You know the NFL will rake in a fortune from Sunday's Super Bowl. But you may not know the league is exempt from federal taxes on earnings.
Government watchdogs claim professional sports leagues are using a special loophole to avoid paying taxes, and it's costing all of us.
The IRS decided the National Football League should be tax exempt. It ruled the National Football League is a non-profit because it is a professional league.
Nearly 50 years ago, Congress changed the IRS code, granting non-profit status specifically to "professional football leagues." The NFL has claimed it ever since. The National Hockey League, the Professional Golfers Association and other leagues said they should get the same exemption -- and the IRS agreed.
Oklahoma senator Tom Coburn estimated this tax-exemption for professional sports leagues is costing taxpayers more than $90 million a year.
But we discovered many of our congressmen don't even know about it.
"Well it doesn't sound good," said Florida senator Marco Rubio. "That's one I'm not deeply familiar with but, maybe there's a good justification for it. I can't think of one right off hand."
Weeks ago, we asked senator Rubio, Senator Bill Nelson and all of our Tampa Bay area congressmen if they think pro-sports leagues should be tax exempt.
Only representative C.W. Bill Young responded. He said Congress should consider closing the exemption as part of a broader review of the tax system. But Congress has taken no action.
"It's almost to point I can only laugh," said Chidi Ahanotu, a former a defensive end that the Tampa Bay Buccaneers once named as its franchise player. "One of the reasons why they were able to get those designations in the beginning was because of their power."
According to numbers released from Coburn's office, the NFL generates around $9 billion a year. In 2010, Commissioner Roger Goodell made $11.6 million in salary and perks.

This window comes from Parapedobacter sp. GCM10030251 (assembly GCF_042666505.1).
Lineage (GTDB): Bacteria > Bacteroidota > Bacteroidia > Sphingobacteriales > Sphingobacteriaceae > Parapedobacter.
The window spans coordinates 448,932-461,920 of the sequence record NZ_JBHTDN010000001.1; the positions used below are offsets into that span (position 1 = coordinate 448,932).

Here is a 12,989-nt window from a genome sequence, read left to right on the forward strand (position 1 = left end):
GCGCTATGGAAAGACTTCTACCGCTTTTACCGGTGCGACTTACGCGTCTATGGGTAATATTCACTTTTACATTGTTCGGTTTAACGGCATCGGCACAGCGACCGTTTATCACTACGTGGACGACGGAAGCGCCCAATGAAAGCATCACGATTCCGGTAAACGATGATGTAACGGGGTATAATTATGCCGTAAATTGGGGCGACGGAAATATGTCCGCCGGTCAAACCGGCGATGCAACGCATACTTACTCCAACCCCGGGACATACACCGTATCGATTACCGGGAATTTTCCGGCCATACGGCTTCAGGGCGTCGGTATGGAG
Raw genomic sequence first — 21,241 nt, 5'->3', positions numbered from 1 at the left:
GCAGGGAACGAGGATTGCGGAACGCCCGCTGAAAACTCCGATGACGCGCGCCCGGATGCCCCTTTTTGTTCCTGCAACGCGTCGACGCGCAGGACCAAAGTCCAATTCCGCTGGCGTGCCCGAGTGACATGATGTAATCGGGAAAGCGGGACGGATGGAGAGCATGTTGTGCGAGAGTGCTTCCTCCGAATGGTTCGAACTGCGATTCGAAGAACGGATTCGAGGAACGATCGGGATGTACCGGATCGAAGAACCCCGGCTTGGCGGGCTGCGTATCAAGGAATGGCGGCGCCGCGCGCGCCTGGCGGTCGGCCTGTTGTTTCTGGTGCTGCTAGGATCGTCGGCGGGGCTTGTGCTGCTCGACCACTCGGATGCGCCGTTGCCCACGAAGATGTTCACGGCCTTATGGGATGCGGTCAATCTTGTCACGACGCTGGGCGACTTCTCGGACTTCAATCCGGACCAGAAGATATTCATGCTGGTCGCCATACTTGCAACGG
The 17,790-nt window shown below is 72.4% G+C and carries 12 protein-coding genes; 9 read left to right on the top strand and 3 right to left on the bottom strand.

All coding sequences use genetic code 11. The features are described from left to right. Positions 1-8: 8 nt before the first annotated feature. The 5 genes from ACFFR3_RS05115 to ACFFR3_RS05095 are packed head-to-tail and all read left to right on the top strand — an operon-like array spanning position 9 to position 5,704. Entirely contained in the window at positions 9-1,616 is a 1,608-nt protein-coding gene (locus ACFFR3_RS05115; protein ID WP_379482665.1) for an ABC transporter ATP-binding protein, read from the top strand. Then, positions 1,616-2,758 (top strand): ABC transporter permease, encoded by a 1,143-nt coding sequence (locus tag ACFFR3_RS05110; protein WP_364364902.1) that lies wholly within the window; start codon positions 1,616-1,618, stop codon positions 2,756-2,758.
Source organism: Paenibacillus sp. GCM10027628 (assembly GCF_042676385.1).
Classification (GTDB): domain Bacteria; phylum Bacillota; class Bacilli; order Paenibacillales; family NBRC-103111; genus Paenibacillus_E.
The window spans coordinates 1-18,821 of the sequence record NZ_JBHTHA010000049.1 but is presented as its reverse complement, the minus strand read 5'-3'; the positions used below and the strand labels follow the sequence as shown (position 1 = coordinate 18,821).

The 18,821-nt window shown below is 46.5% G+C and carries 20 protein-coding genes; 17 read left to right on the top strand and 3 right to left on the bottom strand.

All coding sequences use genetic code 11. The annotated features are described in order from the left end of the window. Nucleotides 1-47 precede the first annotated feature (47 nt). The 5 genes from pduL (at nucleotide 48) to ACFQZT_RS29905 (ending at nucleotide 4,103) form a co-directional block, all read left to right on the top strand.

Five other league managers made a total of more than $19 million.
The teams and players pay taxes, but the federal tax exemption means the league itself operates largely tax-free.
"It's a slap in the face and I hope it's something that's changed," Ahanotu said.
Taxes are up, the federal debt is going up, and money for small non-profits is going down.
Just ask Kim Dohrman with Creative Clay in St. Petersburg, where they help disabled students develop life skills through art.
"Well, we've had to do a lot of cuts," she said. "With the economy being tighter than ever, people are holding onto their purse-strings. I would say non-profits should be doing work that serves the community."
The baseball players at the Kids & Kubs league in St. Petersburg are also raising their eyebrows. The IRS just yanked its non-profit status, because of a paperwork glitch. Now, the small, amateur league for senior citizens faces big tax bills.
"Lobbyists and people in Washington DC set that up. It hurts all of us, especially the working people," said Jimmy Craver.
The NFL says it's also serving the community by promoting football -- and again, the IRS agrees.
We asked if the NFL has ever been through an IRS audit. The league has not yet responded.
We also asked Kim at Creative Clay when was the last time they were audited.
"Well, we're being audited right now," she said.
Here is the statement the NFL sent us:
"The NFL League Office is a not-for-profit organization. The NFL League Office receives funding from the 32 member clubs to cover its non revenue overhead activities such as office rent, League Office salaries and game officiating. In addition, the NFL League Office collects revenues on behalf of the 32 member clubs and distributes those revenues to the clubs. All national revenues (e.g. broadcast TV payments) collected and paid to the member clubs, as well as local revenues earned individually by the clubs, are subject to tax at the club level. This structure is not unlike that of any partnership where the net earnings of the partnership are passed through to the partners where it is taxed."
FOX 13 / WTVT-TV
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